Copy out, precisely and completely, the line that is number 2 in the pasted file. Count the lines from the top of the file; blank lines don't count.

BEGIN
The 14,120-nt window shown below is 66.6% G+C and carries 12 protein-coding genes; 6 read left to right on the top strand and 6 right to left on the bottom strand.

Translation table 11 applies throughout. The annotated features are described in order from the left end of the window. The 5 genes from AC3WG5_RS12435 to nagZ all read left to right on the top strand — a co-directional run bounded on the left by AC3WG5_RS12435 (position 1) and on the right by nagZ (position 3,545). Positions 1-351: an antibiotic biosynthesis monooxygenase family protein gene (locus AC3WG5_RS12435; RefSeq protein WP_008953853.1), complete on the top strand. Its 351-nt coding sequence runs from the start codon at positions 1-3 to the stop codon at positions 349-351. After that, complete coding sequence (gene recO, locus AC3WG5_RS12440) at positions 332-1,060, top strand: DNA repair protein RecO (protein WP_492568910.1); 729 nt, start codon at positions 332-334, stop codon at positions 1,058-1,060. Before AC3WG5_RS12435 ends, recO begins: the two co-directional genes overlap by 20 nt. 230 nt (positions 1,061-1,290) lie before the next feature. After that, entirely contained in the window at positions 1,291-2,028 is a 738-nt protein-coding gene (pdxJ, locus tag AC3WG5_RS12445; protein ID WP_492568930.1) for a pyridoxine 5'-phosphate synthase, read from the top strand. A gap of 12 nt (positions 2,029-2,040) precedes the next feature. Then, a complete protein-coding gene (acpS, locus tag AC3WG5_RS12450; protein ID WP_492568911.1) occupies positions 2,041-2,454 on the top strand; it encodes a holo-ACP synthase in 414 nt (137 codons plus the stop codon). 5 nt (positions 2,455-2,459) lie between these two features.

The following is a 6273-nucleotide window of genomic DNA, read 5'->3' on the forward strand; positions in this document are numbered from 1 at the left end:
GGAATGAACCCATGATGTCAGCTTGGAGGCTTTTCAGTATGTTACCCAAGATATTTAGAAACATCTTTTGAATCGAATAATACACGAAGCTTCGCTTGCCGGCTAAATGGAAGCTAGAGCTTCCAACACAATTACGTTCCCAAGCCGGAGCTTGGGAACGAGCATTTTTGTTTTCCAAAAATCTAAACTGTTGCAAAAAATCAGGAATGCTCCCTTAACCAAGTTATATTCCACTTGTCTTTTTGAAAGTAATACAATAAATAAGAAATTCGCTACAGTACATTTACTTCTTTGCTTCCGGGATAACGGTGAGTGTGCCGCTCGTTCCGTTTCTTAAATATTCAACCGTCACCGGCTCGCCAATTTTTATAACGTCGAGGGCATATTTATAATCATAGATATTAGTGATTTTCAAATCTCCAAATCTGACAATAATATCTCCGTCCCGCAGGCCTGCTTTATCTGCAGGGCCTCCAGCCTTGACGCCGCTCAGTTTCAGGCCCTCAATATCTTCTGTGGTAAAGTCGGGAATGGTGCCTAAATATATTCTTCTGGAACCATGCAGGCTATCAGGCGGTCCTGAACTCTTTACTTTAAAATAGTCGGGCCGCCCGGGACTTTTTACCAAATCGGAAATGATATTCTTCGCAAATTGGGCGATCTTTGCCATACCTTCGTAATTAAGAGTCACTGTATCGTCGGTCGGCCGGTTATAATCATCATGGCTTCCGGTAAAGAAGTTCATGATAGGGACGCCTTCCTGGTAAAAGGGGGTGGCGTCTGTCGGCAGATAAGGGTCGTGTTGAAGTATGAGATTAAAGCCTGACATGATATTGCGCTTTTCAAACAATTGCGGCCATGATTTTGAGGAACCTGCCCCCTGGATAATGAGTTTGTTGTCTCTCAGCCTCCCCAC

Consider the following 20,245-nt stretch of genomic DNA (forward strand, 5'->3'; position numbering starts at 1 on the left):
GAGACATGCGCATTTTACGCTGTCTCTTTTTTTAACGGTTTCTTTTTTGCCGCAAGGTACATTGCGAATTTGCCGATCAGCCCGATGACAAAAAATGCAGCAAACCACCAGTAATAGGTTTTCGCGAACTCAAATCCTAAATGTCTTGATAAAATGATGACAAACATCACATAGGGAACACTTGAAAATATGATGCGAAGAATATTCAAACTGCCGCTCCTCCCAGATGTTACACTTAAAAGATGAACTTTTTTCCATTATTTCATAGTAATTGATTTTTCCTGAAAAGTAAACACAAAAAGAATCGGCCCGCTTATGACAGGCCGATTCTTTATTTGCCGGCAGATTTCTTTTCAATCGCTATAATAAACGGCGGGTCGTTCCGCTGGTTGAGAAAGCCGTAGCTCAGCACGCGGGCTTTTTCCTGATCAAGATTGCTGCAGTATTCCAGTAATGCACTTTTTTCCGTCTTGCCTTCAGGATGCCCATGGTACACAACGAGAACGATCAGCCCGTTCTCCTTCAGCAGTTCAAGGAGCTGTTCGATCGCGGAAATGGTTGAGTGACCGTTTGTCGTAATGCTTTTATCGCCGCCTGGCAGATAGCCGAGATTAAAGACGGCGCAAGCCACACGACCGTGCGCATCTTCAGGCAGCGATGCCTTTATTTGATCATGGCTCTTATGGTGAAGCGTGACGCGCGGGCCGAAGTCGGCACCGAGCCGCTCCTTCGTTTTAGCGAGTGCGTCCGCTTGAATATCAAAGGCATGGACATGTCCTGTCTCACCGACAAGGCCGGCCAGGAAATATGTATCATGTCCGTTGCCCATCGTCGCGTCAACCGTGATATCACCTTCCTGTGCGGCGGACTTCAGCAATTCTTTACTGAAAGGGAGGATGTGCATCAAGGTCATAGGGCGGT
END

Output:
Translation table 11 applies throughout. The annotated features are described in order from the left end of the window. The 5 genes from AC3WG5_RS12435 to nagZ all read left to right on the top strand — a co-directional run bounded on the left by AC3WG5_RS12435 (position 1) and on the right by nagZ (position 3,545). Positions 1-351: an antibiotic biosynthesis monooxygenase family protein gene (locus AC3WG5_RS12435; RefSeq protein WP_008953853.1), complete on the top strand. Its 351-nt coding sequence runs from the start codon at positions 1-3 to the stop codon at positions 349-351. After that, complete coding sequence (gene recO, locus AC3WG5_RS12440) at positions 332-1,060, top strand: DNA repair protein RecO (protein WP_492568910.1); 729 nt, start codon at positions 332-334, stop codon at positions 1,058-1,060. Before AC3WG5_RS12435 ends, recO begins: the two co-directional genes overlap by 20 nt. 230 nt (positions 1,061-1,290) lie before the next feature. After that, entirely contained in the window at positions 1,291-2,028 is a 738-nt protein-coding gene (pdxJ, locus tag AC3WG5_RS12445; protein ID WP_492568930.1) for a pyridoxine 5'-phosphate synthase, read from the top strand. A gap of 12 nt (positions 2,029-2,040) precedes the next feature. Then, a complete protein-coding gene (acpS, locus tag AC3WG5_RS12450; protein ID WP_492568911.1) occupies positions 2,041-2,454 on the top strand; it encodes a holo-ACP synthase in 414 nt (137 codons plus the stop codon). 5 nt (positions 2,455-2,459) lie between these two features.